Company restructuring: The Danish Steel Works
Iron and steel production belong to the traditional industries in Denmark, although this industry has not been a dominant player in the European market. Nonetheless, changes in the sector at European level over the last 20 years have negatively impacted on the industry in Denmark and contributed to the poor economic situation of the Danish Steel Works at the beginning of this decade. In June 2002, it became evident that the company would have to cease operations. This case study documents the context and details of the closure of the Steel Works, including actions taken at local and national level, and presents the restructured enterprise, DanSteel, that subsequently emerged.
The Danish Steel Works, including the Steel Rolling Mill, was founded in 1940. It is situated in northern Zealand, in the outskirts of the town of Frederiksværk, which is an area recognised for its natural amenities. The operations of the Steel Works have therefore been subject to strict environmental regulations since its establishment.
The operation - including the electric steel plant (Elektroværket) and the production of sectional iron (Kontiværket) divisions - was owned by two large and dominant shareholders: the state and the family-owned Danish group A.P. Møller. Throughout its existence, the Steel Works have been affected by fluctuations in the market price for steel which led to several crises for the company over the years. In June 2002, it became evident that the Danish Steel Works would have to cease operations. At that time, it proved impossible for the two former owners to prevent the company from declaring bankruptcy.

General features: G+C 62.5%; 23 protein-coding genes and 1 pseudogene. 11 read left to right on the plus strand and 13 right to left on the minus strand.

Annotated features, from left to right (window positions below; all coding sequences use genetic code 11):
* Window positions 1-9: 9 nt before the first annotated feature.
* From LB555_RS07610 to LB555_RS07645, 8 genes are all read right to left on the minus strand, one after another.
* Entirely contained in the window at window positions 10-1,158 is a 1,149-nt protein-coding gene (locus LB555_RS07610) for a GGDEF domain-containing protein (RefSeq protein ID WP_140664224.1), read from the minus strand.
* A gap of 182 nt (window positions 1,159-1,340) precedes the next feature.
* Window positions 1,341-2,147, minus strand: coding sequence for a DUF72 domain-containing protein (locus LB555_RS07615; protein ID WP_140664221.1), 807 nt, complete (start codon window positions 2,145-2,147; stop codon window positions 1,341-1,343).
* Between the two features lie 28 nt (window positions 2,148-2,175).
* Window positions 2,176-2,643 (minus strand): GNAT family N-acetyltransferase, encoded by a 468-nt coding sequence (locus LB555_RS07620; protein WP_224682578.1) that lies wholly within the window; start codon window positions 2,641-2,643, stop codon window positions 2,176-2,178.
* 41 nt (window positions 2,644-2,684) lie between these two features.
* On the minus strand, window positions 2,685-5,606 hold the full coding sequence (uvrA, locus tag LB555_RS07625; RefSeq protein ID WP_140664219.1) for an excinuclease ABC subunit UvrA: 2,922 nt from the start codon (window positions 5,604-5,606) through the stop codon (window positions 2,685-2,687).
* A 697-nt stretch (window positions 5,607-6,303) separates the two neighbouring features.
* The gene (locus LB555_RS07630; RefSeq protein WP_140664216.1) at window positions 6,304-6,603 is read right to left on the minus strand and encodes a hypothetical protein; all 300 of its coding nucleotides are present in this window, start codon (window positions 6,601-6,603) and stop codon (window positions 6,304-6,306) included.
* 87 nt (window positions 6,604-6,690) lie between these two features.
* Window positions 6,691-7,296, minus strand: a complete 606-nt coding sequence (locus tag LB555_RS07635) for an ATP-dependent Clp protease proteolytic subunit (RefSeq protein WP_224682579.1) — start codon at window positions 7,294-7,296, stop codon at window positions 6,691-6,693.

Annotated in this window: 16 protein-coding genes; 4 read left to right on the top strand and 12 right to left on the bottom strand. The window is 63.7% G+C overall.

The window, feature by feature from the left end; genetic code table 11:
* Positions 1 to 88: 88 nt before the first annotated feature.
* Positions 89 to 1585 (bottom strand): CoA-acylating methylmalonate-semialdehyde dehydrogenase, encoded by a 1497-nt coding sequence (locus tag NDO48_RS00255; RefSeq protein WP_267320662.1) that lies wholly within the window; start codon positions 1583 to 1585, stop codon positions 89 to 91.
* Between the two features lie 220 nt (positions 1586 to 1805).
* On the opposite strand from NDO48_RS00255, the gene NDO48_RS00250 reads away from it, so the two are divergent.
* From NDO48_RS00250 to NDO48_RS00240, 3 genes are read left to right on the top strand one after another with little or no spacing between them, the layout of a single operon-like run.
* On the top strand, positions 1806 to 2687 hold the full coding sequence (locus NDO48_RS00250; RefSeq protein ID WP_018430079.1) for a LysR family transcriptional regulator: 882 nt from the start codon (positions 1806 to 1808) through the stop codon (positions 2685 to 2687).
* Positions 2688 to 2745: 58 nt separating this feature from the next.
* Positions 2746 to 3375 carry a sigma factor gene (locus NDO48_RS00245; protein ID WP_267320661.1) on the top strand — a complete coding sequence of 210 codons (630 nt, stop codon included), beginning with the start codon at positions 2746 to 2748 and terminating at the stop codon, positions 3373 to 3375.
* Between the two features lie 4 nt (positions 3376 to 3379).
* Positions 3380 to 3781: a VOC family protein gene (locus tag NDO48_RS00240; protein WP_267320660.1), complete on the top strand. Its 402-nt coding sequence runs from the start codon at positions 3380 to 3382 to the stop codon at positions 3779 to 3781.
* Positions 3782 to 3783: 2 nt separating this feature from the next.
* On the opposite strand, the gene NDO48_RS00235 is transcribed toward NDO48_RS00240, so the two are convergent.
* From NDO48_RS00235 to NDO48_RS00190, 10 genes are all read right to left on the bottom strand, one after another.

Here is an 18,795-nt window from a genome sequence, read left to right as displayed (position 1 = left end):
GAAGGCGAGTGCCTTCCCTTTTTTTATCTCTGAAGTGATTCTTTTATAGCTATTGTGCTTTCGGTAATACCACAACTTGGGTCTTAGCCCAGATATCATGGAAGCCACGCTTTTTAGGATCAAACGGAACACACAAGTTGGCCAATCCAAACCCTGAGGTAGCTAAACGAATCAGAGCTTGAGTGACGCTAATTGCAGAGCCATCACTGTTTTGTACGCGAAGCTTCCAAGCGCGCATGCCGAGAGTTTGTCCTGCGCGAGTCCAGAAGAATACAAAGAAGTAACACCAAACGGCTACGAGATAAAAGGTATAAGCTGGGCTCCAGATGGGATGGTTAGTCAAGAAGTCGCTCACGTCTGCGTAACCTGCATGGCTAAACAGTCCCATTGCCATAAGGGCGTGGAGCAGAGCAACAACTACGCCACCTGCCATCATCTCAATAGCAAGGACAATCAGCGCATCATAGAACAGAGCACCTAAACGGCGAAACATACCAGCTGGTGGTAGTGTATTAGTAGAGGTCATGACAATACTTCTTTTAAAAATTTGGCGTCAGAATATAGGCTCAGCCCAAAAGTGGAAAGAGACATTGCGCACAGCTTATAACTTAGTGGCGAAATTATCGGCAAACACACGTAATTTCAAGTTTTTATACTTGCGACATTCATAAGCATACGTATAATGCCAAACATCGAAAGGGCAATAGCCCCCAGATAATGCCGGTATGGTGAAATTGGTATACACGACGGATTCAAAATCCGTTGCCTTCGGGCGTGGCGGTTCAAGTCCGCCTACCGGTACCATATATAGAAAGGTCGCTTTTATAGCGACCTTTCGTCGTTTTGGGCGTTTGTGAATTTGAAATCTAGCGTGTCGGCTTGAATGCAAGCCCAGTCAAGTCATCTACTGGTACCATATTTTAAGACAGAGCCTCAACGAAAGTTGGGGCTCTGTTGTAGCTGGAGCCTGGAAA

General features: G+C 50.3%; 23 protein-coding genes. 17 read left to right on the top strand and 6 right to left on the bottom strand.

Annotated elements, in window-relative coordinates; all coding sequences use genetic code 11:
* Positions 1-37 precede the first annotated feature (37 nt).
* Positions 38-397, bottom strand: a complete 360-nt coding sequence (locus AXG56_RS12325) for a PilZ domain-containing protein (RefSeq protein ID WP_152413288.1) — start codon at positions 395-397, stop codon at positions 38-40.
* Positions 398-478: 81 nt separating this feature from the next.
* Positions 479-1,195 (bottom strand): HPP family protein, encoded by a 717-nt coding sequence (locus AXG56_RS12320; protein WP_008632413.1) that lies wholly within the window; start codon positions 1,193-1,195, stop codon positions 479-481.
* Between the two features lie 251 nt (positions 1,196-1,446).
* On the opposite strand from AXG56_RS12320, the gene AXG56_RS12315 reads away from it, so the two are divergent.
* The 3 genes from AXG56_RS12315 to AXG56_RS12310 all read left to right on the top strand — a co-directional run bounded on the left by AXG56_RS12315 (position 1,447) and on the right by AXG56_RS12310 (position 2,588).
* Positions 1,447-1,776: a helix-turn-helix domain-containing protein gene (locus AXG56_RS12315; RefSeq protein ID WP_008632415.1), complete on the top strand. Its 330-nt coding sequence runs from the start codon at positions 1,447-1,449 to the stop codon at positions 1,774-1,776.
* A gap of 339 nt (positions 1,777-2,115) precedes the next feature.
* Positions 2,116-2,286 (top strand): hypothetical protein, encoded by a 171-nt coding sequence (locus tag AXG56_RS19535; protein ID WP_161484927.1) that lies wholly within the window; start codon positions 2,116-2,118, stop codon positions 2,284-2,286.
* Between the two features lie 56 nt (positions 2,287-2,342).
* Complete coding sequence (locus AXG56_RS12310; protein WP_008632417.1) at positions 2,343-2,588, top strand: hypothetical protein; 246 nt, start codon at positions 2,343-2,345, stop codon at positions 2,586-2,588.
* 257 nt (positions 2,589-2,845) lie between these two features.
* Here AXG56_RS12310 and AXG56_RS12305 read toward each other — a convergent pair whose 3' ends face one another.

Case study topics
The case study of the Danish Steel Works documents the context and details of its closure, including actions taken at local and national level, and presents the restructured enterprise, DanSteel, that subsequently emerged. It examines the following aspects:
- company profile and its role in the region with regard to employment and environmental protection;
- the statutory framework of managing a company’s closure due to bankruptcy in Denmark at the beginning of this decade, focusing on the role of various organisations at national and local levels;
- actions taken at national and local levels to provide support, information and guidance to the affected employees concerning financial assistance, training and new job opportunities;
- the emergence of a new steel company, DanSteel, the recruitment strategy put in place and the company’s perspectives;
- the success factors as outlined by former managers and employees of the Danish Steel Works, managers and employees of DanSteel, trade union representatives, and a representative of the local employment agency.
EMCC: Key messages
EMCC: Access Information
The case study can be downloaded free of charge as a PDF file by clicking on the link below.
This case study highlights how a company’s closure due to bankruptcy can be smoothly managed through the close cooperation of various stakeholders at national and local levels. The set-up of a network involving national and local organisations was a key factor in providing affected employees, partly holding very industry-specific qualifications, with the necessary information and guidance to benefit from further education or training, or new job opportunities. The case study also outlines how a strong local commitment to maintain a steel industry in the area has created favourable conditions for a new steel company to emerge and become viable.